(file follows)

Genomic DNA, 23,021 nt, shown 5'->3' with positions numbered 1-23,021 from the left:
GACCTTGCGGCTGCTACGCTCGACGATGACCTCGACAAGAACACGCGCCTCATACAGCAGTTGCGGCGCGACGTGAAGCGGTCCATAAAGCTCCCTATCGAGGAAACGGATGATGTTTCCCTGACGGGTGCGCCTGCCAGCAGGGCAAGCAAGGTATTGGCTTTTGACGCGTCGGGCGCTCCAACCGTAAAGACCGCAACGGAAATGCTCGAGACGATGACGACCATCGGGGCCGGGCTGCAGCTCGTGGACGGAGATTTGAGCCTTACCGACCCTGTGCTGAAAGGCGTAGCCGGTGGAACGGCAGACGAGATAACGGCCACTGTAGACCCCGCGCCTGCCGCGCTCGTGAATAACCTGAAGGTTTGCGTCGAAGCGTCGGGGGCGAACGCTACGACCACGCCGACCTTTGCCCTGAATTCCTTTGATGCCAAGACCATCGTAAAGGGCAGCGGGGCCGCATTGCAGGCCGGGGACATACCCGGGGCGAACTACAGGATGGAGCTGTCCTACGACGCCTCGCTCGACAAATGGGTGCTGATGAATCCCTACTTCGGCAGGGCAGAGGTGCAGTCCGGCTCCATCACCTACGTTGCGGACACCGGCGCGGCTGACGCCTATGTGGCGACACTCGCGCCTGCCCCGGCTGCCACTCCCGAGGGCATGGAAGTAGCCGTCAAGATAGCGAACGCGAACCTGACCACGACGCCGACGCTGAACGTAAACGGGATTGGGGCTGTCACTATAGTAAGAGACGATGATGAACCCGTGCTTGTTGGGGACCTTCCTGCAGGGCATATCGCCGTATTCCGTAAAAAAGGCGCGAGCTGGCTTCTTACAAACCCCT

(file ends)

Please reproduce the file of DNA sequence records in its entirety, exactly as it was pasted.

Genomic DNA, 23,021 nt, shown 5'->3' with positions numbered 1-23,021 from the left:
GACCTTGCGGCTGCTACGCTCGACGATGACCTCGACAAGAACACGCGCCTCATACAGCAGTTGCGGCGCGACGTGAAGCGGTCCATAAAGCTCCCTATCGAGGAAACGGATGATGTTTCCCTGACGGGTGCGCCTGCCAGCAGGGCAAGCAAGGTATTGGCTTTTGACGCGTCGGGCGCTCCAACCGTAAAGACCGCAACGGAAATGCTCGAGACGATGACGACCATCGGGGCCGGGCTGCAGCTCGTGGACGGAGATTTGAGCCTTACCGACCCTGTGCTGAAAGGCGTAGCCGGTGGAACGGCAGACGAGATAACGGCCACTGTAGACCCCGCGCCTGCCGCGCTCGTGAATAACCTGAAGGTTTGCGTCGAAGCGTCGGGGGCGAACGCTACGACCACGCCGACCTTTGCCCTGAATTCCTTTGATGCCAAGACCATCGTAAAGGGCAGCGGGGCCGCATTGCAGGCCGGGGACATACCCGGGGCGAACTACAGGATGGAGCTGTCCTACGACGCCTCGCTCGACAAATGGGTGCTGATGAATCCCTACTTCGGCAGGGCAGAGGTGCAGTCCGGCTCCATCACCTACGTTGCGGACACCGGCGCGGCTGACGCCTATGTGGCGACACTCGCGCCTGCCCCGGCTGCCACTCCCGAGGGCATGGAAGTAGCCGTCAAGATAGCGAACGCGAACCTGACCACGACGCCGACGCTGAACGTAAACGGGATTGGGGCTGTCACTATAGTAAGAGACGATGATGAACCCGTGCTTGTTGGGGACCTTCCTGCAGGGCATATCGCCGTATTCCGTAAAAAAGGCGCGAGCTGGCTTCTTACAAACCCCT